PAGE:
And when you look beyond his most familiar and popular works for Disney, such as Aladdin, Pocahontas, Beauty and the Beast, Hercules, The Hunchback of Notre Dame etc, well there is so much more in the way of actual film scores, symphonic works that are filled with drama and romance, overflowing with melancholy and brimming with inventive and innovative themes, nuances and interludes that support, enhance and ingratiate each and every frame of film. 

He is a purveyor of emotions via his varied and affecting compositions, a composer who laces and weaves his musical magic into the fabric of every movie he has scored so the music becomes an integral and important component of the filmmaking process. If you watch the sections of for example Pocahontas which are underscored by Menken, and I am talking about just score no vocals, he is a master of etching his own distinctive musical fingerprint into each scene or sequence, adding poignancy, conveying comedy, and bringing emotion and romance to the proceedings without overpowering or drowning out what is occurring on screen. His subtle approach at times just adding that touch of magic or underlining a moment of dramatic content and elevating them so that they are more impacting and effective.

So, when someone says to me Alan Menken is not a film music composer, I do remind them of the various scenes in movies that would not have been as affecting without his music. Yes, he writes wonderfully catchy tunes and underlines and punctuates the lyrics of the various lyricists he has collaborated with, but his is not just a composer of show tunes, he is a talented, chameleon like Maestro, who can turn his hand and his style of composition to any scenario, so let’s not Pidgeon hole him or categorize him because some seem to ignore his music.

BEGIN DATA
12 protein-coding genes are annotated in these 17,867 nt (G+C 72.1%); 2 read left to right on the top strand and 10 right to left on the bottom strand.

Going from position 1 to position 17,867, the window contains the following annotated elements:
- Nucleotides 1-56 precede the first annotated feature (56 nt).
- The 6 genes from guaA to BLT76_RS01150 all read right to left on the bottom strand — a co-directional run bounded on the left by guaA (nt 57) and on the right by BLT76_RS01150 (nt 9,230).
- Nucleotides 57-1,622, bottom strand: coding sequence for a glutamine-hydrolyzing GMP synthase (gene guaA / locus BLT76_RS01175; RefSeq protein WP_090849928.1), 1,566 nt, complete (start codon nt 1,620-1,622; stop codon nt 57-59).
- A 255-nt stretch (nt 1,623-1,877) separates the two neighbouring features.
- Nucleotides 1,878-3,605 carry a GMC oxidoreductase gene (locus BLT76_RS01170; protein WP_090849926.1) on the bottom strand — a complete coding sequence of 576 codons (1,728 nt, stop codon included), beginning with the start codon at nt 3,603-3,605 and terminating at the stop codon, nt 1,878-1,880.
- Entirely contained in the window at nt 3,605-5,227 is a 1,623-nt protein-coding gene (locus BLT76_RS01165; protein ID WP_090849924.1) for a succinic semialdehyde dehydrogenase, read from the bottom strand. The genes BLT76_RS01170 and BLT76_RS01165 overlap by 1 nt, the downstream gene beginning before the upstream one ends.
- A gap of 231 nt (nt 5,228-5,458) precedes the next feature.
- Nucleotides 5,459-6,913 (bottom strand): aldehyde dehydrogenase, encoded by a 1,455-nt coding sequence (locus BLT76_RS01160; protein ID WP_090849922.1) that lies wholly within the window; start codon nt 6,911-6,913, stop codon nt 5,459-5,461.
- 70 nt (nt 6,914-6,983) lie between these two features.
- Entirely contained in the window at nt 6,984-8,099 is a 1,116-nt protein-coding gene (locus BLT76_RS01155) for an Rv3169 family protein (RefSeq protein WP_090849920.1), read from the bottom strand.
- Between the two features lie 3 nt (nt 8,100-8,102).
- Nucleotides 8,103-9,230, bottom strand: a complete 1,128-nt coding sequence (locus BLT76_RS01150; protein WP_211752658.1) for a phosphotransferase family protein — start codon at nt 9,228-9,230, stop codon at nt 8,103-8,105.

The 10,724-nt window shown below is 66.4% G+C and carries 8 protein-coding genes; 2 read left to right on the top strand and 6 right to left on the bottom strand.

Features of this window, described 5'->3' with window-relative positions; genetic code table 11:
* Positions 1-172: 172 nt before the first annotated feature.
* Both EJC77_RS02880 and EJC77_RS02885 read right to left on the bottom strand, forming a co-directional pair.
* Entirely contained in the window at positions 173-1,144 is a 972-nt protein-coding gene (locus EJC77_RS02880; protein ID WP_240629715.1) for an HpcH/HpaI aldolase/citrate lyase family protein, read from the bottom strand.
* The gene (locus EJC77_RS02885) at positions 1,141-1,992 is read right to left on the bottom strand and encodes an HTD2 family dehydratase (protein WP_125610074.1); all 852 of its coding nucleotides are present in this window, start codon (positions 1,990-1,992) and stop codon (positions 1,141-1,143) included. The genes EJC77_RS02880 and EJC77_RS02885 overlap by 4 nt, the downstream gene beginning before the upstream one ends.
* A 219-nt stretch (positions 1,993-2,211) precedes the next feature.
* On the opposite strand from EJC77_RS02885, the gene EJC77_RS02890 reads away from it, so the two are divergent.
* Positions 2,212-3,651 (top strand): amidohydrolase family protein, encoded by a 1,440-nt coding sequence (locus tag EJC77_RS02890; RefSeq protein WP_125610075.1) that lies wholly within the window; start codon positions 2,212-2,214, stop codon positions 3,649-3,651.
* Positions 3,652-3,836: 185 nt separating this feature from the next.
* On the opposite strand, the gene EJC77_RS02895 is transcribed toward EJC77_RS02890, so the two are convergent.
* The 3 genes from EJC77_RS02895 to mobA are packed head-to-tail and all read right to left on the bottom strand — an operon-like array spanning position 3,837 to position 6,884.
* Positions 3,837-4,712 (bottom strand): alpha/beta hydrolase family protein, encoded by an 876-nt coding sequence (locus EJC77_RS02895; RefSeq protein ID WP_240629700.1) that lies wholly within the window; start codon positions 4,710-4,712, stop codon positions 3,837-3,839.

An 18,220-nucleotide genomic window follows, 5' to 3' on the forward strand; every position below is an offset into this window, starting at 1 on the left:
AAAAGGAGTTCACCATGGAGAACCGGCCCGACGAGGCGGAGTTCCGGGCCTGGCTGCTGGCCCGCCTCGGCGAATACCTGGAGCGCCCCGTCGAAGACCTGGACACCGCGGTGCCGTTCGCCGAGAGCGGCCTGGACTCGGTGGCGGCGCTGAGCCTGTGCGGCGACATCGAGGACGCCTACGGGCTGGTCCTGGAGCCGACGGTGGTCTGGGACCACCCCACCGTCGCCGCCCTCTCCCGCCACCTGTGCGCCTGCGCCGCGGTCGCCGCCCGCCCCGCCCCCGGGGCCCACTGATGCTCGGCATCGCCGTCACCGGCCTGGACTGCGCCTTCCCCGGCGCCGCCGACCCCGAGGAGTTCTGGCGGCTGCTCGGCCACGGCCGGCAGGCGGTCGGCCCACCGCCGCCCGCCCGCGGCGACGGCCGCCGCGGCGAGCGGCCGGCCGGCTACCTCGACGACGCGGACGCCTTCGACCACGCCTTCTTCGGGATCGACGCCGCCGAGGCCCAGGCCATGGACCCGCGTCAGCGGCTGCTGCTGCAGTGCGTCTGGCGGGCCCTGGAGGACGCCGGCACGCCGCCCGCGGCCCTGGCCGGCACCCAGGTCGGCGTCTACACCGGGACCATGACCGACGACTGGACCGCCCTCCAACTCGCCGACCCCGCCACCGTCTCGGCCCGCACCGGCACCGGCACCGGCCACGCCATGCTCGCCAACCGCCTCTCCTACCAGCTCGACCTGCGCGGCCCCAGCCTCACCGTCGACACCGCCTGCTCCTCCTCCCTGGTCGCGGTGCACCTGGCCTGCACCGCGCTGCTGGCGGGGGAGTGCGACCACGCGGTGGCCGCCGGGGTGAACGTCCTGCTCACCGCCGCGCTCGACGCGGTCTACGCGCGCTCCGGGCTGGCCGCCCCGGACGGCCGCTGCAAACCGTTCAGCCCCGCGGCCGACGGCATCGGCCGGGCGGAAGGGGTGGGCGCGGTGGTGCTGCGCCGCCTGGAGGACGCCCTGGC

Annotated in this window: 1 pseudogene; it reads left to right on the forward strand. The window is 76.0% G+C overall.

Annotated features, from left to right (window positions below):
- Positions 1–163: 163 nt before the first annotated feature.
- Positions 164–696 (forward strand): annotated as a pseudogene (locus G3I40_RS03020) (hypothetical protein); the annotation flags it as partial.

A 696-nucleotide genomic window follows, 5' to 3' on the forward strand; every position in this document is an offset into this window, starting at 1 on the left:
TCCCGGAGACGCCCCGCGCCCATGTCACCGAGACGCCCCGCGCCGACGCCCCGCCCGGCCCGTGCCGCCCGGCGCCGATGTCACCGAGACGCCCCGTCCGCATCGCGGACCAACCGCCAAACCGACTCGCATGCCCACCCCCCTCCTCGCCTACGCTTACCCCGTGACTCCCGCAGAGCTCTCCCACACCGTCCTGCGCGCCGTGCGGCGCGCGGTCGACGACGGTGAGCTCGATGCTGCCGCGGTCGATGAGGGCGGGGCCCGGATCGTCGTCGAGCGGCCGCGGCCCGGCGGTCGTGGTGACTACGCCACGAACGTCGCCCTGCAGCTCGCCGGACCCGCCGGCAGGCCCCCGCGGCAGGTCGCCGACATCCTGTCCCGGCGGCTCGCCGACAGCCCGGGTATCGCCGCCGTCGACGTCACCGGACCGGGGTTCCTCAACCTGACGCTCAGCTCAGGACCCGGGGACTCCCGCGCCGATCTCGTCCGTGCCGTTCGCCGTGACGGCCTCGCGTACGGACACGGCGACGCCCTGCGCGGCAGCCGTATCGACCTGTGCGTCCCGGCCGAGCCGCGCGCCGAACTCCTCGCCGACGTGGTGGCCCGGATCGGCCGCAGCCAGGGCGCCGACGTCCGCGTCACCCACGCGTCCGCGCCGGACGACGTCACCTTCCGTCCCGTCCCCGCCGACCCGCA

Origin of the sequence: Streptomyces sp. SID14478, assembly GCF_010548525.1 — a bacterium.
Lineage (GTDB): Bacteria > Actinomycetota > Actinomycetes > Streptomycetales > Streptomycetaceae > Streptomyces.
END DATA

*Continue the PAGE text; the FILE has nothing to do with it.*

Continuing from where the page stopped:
There has always been a certain snobbery amongst film music collectors, as in they buy film music and refuse to even entertain TV scores or musicals and these include those popular Disney animated features that I have mentioned and many others too. All I am going to say to them is “You are Missing Out on so much”.  I still live in hope that one day Mr. Menken may agree to an interview, but until then let’s take a look at his great body of work shall we.

My first encounter with his music was when my daughter watched The Little Mermaid, which was way back in 1989 now.

But let’s not forget Little Shop of Horrors which hit the screens in 1986 and was a Broadway show four years before this in 1982, but I think it was the work he did on the Disney animated movies that brought Menken to the attention of the mainstream.

Yes, the songs in Little Mermaid were great but I as a film music collector paid attention to the score, yes there is a score and quite a lot of it too.  The film was based on the writings of Hans Christian Anderson, with Disney adding its own little touches along the way. A rebellious 16-year-old mermaid Ariel is fascinated with life on land. On one of her visits to the surface, which are forbidden by her controlling father, King Triton, she falls for a human prince. Determined to be with her new love, Ariel makes a dangerous deal with the sea witch Ursula to become human for three days. But when things don’t go as planned for the star-crossed lovers, the King must make the ultimate sacrifice for his daughter.

Its an enjoyable romp and now dubbed as a Disney classic, which I must agree with. Menken’s score is brilliantly utilized within the movie and the lyrics of Howard Ashman are perfectly laced and supported by Menken’s poetic melodies.